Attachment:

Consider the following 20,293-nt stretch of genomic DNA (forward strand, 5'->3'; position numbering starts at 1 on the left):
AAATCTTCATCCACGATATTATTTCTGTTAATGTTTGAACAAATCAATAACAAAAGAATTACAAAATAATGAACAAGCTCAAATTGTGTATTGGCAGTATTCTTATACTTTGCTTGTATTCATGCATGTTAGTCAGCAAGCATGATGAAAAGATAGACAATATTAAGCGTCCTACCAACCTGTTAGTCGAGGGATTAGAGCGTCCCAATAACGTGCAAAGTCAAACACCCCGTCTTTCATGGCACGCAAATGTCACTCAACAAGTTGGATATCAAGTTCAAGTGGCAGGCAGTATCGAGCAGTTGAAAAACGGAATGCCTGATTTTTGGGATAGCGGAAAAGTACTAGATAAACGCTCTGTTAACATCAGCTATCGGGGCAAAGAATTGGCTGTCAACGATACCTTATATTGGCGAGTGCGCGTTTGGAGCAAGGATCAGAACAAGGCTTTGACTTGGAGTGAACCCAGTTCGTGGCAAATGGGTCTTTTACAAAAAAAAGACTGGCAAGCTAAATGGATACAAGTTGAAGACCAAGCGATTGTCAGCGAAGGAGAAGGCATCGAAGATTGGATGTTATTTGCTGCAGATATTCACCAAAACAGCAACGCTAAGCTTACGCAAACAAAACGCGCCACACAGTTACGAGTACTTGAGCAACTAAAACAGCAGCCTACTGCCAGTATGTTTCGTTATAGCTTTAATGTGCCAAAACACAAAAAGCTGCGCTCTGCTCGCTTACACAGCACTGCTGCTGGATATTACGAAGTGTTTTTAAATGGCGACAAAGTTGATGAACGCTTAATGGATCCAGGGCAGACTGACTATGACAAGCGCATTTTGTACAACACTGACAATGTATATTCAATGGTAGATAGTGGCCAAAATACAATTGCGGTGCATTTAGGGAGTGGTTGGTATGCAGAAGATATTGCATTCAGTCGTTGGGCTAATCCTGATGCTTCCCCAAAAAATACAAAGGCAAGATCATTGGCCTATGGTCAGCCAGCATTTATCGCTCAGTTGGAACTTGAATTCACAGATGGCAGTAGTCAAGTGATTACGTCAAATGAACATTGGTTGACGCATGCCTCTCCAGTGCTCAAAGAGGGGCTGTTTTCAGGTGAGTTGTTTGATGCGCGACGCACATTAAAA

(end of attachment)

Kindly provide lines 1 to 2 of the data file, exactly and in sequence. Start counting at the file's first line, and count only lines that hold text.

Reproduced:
Consider the following 20,293-nt stretch of genomic DNA (forward strand, 5'->3'; position numbering starts at 1 on the left):
AAATCTTCATCCACGATATTATTTCTGTTAATGTTTGAACAAATCAATAACAAAAGAATTACAAAATAATGAACAAGCTCAAATTGTGTATTGGCAGTATTCTTATACTTTGCTTGTATTCATGCATGTTAGTCAGCAAGCATGATGAAAAGATAGACAATATTAAGCGTCCTACCAACCTGTTAGTCGAGGGATTAGAGCGTCCCAATAACGTGCAAAGTCAAACACCCCGTCTTTCATGGCACGCAAATGTCACTCAACAAGTTGGATATCAAGTTCAAGTGGCAGGCAGTATCGAGCAGTTGAAAAACGGAATGCCTGATTTTTGGGATAGCGGAAAAGTACTAGATAAACGCTCTGTTAACATCAGCTATCGGGGCAAAGAATTGGCTGTCAACGATACCTTATATTGGCGAGTGCGCGTTTGGAGCAAGGATCAGAACAAGGCTTTGACTTGGAGTGAACCCAGTTCGTGGCAAATGGGTCTTTTACAAAAAAAAGACTGGCAAGCTAAATGGATACAAGTTGAAGACCAAGCGATTGTCAGCGAAGGAGAAGGCATCGAAGATTGGATGTTATTTGCTGCAGATATTCACCAAAACAGCAACGCTAAGCTTACGCAAACAAAACGCGCCACACAGTTACGAGTACTTGAGCAACTAAAACAGCAGCCTACTGCCAGTATGTTTCGTTATAGCTTTAATGTGCCAAAACACAAAAAGCTGCGCTCTGCTCGCTTACACAGCACTGCTGCTGGATATTACGAAGTGTTTTTAAATGGCGACAAAGTTGATGAACGCTTAATGGATCCAGGGCAGACTGACTATGACAAGCGCATTTTGTACAACACTGACAATGTATATTCAATGGTAGATAGTGGCCAAAATACAATTGCGGTGCATTTAGGGAGTGGTTGGTATGCAGAAGATATTGCATTCAGTCGTTGGGCTAATCCTGATGCTTCCCCAAAAAATACAAAGGCAAGATCATTGGCCTATGGTCAGCCAGCATTTATCGCTCAGTTGGAACTTGAATTCACAGATGGCAGTAGTCAAGTGATTACGTCAAATGAACATTGGTTGACGCATGCCTCTCCAGTGCTCAAAGAGGGGCTGTTTTCAGGTGAGTTGTTTGATGCGCGACGCACATTAAAA